What Stock Should I Buy?

“What stock should I buy?” That’s the single worst question you can ask a financial advisor. It’s also one of the most common questions we hear. This question essentially asks for a solution before even describing the problem. And while the solution is always the goal, that solution can only be identified after a plan is in place to build the solution. Asking “what stock should I buy” is no different than asking a doctor “what pill should I take?”

Consider the differences in approaches: A man walks into his broker’s office and asks what he should do. The broker pitches a new hedge fund placement–top Wall Street talent, strong 3-month track record and a nice commission for the broker. That same man walks into his doctor’s office and asks what he should do. The doctor begins by asking what ails the man before ordering multiple rounds of tests.

To begin finding a solution to your medical (and financial) issue is to start understanding the client’s situation. A round of tests are ordered to attack the ailment from different angles. In the wealth advisory space, these tests are done through a set of questions. Asking standardized questions helps uncover both the problem and cause of the problem.

Quite often, these initial questions uncover the client’s catalyst for concern. Fiduciary standard, tax mitigation strategies, lack of education around investment decisions, underperformance in investments are often the reasons for clients reaching out to us.

Once that root cause is identified, further questions help flush out the client’s pain point. To continue our analogy, this is similar to how back pain can actually be caused by a weak core. While the patient only knows there is back pain, the professional knows to look for the common root causes of pain.

With the catalyst and pain points identified, the doctor is now responsible for identifying multiple solutions and preferred option. We feel the explanation of potential solutions is critical in the wealth advisory space. Within this set of solutions, a preferred solution should be highlighted, along with an explanation for why we feel it is superior to other options. In the end, we advise clients on their options; the ultimate decision is theirs.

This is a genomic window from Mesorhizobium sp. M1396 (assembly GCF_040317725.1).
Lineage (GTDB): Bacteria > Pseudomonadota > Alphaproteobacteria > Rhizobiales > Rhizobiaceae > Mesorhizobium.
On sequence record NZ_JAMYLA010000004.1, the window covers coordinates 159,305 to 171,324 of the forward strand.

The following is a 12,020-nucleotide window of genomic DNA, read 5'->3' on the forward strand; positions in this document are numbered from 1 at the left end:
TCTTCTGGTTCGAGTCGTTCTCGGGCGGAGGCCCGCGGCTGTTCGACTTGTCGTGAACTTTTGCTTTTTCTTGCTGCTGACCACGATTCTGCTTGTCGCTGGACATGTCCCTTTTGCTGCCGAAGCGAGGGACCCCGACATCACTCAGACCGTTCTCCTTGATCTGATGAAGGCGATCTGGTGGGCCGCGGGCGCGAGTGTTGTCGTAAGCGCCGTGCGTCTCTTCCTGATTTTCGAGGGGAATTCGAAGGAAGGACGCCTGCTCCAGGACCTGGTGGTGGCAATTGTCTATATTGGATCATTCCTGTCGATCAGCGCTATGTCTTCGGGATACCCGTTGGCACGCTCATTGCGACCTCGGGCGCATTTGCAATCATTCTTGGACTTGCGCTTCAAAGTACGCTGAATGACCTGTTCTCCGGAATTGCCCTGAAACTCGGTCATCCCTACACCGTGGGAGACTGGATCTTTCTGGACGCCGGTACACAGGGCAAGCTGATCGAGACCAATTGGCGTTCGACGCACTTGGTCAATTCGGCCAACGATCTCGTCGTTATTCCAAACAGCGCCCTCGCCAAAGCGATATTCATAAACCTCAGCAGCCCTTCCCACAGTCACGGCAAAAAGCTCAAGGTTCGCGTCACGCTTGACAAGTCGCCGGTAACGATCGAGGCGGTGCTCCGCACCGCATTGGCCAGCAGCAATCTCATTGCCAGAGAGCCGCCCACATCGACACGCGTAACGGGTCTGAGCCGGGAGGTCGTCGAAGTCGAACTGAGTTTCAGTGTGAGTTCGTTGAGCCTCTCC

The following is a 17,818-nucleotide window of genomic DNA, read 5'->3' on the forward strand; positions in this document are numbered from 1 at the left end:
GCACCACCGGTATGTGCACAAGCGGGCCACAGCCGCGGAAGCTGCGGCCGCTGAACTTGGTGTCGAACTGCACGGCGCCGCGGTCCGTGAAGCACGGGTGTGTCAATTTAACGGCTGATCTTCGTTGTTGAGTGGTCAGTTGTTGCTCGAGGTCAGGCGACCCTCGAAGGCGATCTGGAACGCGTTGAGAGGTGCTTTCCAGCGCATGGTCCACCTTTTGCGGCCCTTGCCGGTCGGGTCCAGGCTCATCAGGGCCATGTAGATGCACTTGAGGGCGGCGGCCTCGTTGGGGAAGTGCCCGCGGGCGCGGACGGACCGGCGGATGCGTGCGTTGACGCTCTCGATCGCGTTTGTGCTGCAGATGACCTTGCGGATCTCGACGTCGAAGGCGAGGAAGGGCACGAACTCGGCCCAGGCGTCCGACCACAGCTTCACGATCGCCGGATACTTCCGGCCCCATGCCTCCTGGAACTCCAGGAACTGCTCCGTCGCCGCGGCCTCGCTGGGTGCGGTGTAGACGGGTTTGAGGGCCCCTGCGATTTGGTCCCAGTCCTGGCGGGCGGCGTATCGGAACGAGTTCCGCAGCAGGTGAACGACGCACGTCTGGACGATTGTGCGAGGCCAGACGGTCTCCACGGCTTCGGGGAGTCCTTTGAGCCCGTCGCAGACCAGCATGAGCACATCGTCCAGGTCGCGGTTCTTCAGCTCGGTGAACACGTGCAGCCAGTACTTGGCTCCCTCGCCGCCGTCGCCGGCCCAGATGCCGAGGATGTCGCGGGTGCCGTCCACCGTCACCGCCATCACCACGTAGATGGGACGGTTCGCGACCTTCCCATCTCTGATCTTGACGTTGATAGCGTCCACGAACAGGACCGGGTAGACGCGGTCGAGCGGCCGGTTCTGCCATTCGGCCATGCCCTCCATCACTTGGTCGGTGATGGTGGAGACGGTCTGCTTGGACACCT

Once a physical therapy or medicinal solution is identified, a physician provides either a written script or list of therapy providers. In our world, this is the written financial plan. It clearly outlines both the problems and solutions.

Unlike a physician’s script, the financial plan changes over time to capture life’s changes. New job, real estate opportunity, business start up opportunity, and private school tuition are all examples of what necessitates a revision to the financial plan. Whenever one cog in the wheel changes, it creates an opportunity to build a more efficient tool to achieve the client’s goals.

When we are asked “what stock should I buy”, we politely respond with “I don’t even know that you should own stocks. I don’t know whether you need to grow your assets to meet your goals, and if you do, how much risk are you comfortable with having in your portfolio?”

We aim to highlight the need for a financial plan. Starting the financial planning process is the right solution for someone trying to figure out how to improve their financial situation. Sure it’s not an answer the person wants to hear, but it’s a concrete answer built to answer the client’s long-term needs.

The difference in approaches between a doctor and financial broker is that the doctor is searching for the problem, while the broker searches for a sales ticket (amazingly, those carbon copy pink slips still exist in brokerage firms.) It’s for this fundamental difference in approaches that it baffles us when we’re at a dinner and someone asks “What stock should I buy?” Without a series of questions, that’s an impossible question to answer.

The correct and best answer to “what stock should I buy” is to first complete a financial plan. Again, take a look at how medicine approaches solving a problem: gather data, test for problems and begin a checklist of potential remedies. Building a financial plan encompasses all of these steps and helps identify issues that the client may be unaware of at the moment.